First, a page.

Chrono Trigger/Cross

The Chrono games remain cherished classics that still hold up well, and we’d love to see what the series could bring to a new generation. Trigger and Cross don’t have many direct links to each other, aside from both delving into alternate timelines. If a new Chrono game became a reality, it’d be smart to stick with this approach and continue in the tradition of the vibrant art style and fantastic music (More Yasunori Mitsuda, please!). The chance to recruit a slew of characters and travel to different eras again is just so tantalizing. This is one series that never wore out its welcome, but at the same time left us feeling like it still had so much more to give to the genre.  

Dark Cloud

This is another series that ended way too soon. Level-5 had topped itself with the fantastic Dark Cloud 2, but never moved forward with another entry. Instead, the company focused on making other great games, such as Dragon Quest VIII and Rogue Galaxy, but Dark Cloud still remains one of its most talked about franchises, and new fans are discovering it thanks to Sony recently making Dark Cloud 2 available on PSN. Hopefully, a new iteration would keep the bevy of customization, entertaining city building, and fierce hack-and-slash combat.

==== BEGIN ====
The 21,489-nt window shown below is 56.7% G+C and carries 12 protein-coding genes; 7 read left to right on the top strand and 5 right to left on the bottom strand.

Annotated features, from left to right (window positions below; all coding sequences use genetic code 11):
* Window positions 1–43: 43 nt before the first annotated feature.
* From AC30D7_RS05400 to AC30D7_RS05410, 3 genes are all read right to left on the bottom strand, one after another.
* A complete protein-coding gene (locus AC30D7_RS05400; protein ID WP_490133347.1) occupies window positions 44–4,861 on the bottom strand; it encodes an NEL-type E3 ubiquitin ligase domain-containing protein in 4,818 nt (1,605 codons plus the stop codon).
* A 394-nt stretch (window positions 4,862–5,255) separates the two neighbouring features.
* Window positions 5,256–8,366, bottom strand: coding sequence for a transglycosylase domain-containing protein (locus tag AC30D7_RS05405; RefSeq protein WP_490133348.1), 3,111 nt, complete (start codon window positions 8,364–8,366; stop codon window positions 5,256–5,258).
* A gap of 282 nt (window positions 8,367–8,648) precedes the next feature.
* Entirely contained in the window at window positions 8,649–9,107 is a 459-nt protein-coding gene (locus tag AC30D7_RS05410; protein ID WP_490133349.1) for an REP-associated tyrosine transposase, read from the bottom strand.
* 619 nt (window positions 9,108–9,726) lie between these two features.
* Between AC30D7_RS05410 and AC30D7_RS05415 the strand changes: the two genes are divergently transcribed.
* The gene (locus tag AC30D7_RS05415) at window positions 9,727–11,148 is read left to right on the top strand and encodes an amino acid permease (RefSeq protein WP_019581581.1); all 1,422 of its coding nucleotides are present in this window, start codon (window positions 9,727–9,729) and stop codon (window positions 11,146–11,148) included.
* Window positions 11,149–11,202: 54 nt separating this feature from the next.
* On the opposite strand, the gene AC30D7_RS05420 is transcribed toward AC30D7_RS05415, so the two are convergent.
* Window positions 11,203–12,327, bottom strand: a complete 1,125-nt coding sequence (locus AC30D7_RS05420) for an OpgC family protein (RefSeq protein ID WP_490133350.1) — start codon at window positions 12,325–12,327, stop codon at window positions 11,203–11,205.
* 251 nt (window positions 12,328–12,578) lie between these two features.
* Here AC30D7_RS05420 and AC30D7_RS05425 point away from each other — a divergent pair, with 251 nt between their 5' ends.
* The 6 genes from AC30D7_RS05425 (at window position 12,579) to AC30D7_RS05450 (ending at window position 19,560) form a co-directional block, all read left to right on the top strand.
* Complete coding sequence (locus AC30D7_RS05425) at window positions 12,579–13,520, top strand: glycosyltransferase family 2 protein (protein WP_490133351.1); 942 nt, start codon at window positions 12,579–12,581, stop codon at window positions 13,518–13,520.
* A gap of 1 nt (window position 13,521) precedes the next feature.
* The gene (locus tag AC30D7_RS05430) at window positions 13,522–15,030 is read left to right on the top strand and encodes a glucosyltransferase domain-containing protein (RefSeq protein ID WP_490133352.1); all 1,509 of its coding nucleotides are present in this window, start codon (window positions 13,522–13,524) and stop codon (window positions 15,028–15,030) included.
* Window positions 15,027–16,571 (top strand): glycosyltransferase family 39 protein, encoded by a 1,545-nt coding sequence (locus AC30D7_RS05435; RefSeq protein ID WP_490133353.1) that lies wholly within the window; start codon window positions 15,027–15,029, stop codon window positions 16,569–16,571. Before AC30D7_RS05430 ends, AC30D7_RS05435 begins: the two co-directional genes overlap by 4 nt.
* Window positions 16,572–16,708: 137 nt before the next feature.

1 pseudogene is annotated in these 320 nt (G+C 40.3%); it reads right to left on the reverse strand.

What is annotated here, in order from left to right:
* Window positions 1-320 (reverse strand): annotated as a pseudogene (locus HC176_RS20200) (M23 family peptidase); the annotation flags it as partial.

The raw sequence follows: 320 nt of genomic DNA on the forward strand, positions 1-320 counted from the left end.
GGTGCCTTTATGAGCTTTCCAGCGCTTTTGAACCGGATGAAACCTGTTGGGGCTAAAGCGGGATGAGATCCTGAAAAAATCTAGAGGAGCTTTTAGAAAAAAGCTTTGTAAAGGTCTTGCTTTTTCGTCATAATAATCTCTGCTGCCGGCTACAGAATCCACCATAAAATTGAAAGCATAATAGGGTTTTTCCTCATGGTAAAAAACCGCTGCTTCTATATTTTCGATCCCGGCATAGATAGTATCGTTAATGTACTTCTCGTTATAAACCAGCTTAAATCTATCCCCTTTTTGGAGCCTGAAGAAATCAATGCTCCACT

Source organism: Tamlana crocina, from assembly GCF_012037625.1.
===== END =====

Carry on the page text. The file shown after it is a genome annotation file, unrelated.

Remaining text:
Earthbound (Mother) 

We can pine for this revival all we want, but its chances of happening are slim to none (all the key creators are either unavailable or have moved on). This is a shame because Earthbound had its own unique flavor and humor, coming off as anything but generic. The zany RPG series didn’t take itself too seriously, parodying plenty of popular culture in its real-world setting. Can you imagine a brand-new game that captures its essence? Earthbound has one of the most dedicated fan bases around, allowing its legacy to live on (just head to fansite Starmen.net for confirmation). That enthusiasm deserves something new to fawn over. Plus, it’s about time the characters and world got more love than Smash Bros. appearances. At the very least, we’re getting some re-releases of entries for now, and we're still holding out hope that the never-released-in-America Mother 3 will get localized someday.